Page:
Charter schools, Domestic, Education Quality, Elementary / Primary / Junior, High school / Secondary 2, Institutions, Landscape, Opinion, Policy, Public education, Required, School teachers, Students - Written by on Wednesday, October 19, 2011 7:00 - 0 Comments

Thinking Outside the Legislative Process: Iowa’s Education Reform Plan

By Mpls55408 via Flickr under CreativeCommons

We continue our look across the United States at how individual states are funding and implementing technology and online learning… because much of the K-12 education funding decisions take place at state and local levels. Iowa typically ranks among the top 5 states of K-12 education. That makes it an influential player in education directions (similar to its role in presidential primaries). At present, we see Iowa examining how online higher education is paving the way for primary and secondary education.

Iowa’s Gov. Terry Branstad recently introduced his own education reform plan, ahead of the legislative process. It will require legislation to enact, but Gov. Branstad is priming that effort with a series of forums to get feedback from parents and students.

The concise, 17-page plan aims to address key aspects of education such as improvements to hiring and compensation of teachers and raising the bar in ways that will enhance student performance and their learning experience. It proposes a new pay-scale for teachers based on criteria such as career development and mentorship. It also proposes higher standards for education that empower schools to provide significant remedial assistance to students who fail so they can improve their performance, a change from the punitive culture of the federal No-Child Left Behind legislation.  And yes, online education made the cut on which the Quad City Times wrote:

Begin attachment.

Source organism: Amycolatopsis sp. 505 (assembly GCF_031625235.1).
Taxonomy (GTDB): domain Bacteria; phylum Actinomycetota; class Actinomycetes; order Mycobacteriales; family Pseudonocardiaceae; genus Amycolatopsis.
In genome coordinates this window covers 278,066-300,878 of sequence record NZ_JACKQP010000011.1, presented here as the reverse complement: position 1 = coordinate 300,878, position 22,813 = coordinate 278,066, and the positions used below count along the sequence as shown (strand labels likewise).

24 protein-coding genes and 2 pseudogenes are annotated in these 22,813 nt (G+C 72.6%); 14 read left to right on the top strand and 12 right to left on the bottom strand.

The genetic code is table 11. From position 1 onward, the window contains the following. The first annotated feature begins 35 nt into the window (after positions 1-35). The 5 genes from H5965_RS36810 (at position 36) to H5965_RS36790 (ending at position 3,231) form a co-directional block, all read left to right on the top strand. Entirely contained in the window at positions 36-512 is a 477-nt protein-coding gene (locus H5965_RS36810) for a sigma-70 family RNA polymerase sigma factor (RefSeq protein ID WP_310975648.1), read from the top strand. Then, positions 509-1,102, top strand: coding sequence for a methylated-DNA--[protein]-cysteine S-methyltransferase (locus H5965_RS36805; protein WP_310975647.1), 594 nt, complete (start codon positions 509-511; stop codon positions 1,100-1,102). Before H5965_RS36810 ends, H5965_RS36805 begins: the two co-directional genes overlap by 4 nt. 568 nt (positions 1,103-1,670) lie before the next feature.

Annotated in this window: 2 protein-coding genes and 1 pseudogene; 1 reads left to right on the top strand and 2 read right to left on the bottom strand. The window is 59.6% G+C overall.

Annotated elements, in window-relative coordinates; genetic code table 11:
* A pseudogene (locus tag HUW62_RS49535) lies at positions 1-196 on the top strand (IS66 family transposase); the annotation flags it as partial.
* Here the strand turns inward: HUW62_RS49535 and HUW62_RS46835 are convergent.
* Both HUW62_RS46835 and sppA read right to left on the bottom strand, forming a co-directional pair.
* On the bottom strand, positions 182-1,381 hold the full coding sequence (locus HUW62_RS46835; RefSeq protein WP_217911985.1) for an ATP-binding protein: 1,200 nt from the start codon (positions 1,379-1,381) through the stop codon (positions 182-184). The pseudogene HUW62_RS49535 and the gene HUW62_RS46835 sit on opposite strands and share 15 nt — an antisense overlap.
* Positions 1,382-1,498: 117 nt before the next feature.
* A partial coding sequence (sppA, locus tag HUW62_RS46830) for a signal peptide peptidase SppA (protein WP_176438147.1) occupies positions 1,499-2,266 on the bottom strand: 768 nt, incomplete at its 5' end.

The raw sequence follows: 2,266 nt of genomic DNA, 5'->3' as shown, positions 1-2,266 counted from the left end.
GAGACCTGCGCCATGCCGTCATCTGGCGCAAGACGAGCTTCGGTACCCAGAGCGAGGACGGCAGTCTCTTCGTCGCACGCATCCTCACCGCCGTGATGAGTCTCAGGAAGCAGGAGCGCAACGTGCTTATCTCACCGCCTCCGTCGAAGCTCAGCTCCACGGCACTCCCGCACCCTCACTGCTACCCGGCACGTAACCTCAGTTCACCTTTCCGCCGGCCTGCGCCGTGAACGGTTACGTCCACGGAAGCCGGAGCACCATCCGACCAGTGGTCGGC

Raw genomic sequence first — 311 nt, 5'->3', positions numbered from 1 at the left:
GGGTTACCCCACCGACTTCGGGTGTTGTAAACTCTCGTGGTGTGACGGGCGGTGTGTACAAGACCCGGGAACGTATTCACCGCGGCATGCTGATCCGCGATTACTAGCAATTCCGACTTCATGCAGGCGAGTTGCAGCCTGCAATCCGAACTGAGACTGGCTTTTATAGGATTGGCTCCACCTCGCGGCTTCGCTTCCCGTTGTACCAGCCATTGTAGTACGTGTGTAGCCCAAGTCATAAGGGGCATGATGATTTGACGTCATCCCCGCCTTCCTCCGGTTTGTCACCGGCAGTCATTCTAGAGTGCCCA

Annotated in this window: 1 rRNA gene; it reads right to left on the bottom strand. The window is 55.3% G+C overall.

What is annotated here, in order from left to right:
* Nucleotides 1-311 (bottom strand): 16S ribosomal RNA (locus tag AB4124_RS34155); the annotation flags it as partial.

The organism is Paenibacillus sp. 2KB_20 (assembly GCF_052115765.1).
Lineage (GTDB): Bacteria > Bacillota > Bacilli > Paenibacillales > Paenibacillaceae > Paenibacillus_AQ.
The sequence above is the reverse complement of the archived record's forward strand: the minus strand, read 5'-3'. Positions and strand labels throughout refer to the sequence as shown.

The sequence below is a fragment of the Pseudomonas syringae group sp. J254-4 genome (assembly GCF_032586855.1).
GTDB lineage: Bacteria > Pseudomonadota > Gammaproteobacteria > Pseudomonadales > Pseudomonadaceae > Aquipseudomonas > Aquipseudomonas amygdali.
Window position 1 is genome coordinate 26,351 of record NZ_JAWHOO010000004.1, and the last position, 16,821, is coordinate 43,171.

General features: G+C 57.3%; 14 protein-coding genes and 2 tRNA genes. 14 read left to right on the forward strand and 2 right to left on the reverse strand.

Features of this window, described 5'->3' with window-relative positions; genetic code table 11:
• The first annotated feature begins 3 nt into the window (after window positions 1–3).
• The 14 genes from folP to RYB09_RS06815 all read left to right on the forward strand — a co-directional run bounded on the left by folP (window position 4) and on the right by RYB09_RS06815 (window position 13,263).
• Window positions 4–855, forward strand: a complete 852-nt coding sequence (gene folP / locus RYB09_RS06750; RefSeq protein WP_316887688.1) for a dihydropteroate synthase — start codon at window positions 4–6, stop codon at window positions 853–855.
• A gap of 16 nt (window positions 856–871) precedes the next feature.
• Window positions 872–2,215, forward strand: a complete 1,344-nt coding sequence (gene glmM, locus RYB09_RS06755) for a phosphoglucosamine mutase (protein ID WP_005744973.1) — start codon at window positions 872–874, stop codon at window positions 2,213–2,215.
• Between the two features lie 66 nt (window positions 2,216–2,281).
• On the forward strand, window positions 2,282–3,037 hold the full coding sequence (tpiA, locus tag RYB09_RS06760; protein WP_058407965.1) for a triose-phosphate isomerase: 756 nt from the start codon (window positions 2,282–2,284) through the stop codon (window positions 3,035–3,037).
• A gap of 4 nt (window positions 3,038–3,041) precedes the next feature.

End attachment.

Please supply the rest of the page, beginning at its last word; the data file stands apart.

The plan specifically calls for expanding online education by creating a statewide clearinghouse of high quality online courses available to any student in Iowa. Online education is exploding for colleges and private training. Our elementary and high school students should enjoy those benefits as well.

It also enhances credit opportunities for students who demonstrate mastery of a subject without “traditional seat time” in class. It’s a great example of how this reform focuses on outcomes, not processes.

Via Iowa Gets Education Plan Worth Fighting For – An Editorial by the Quad City Times and Published in The Gazette

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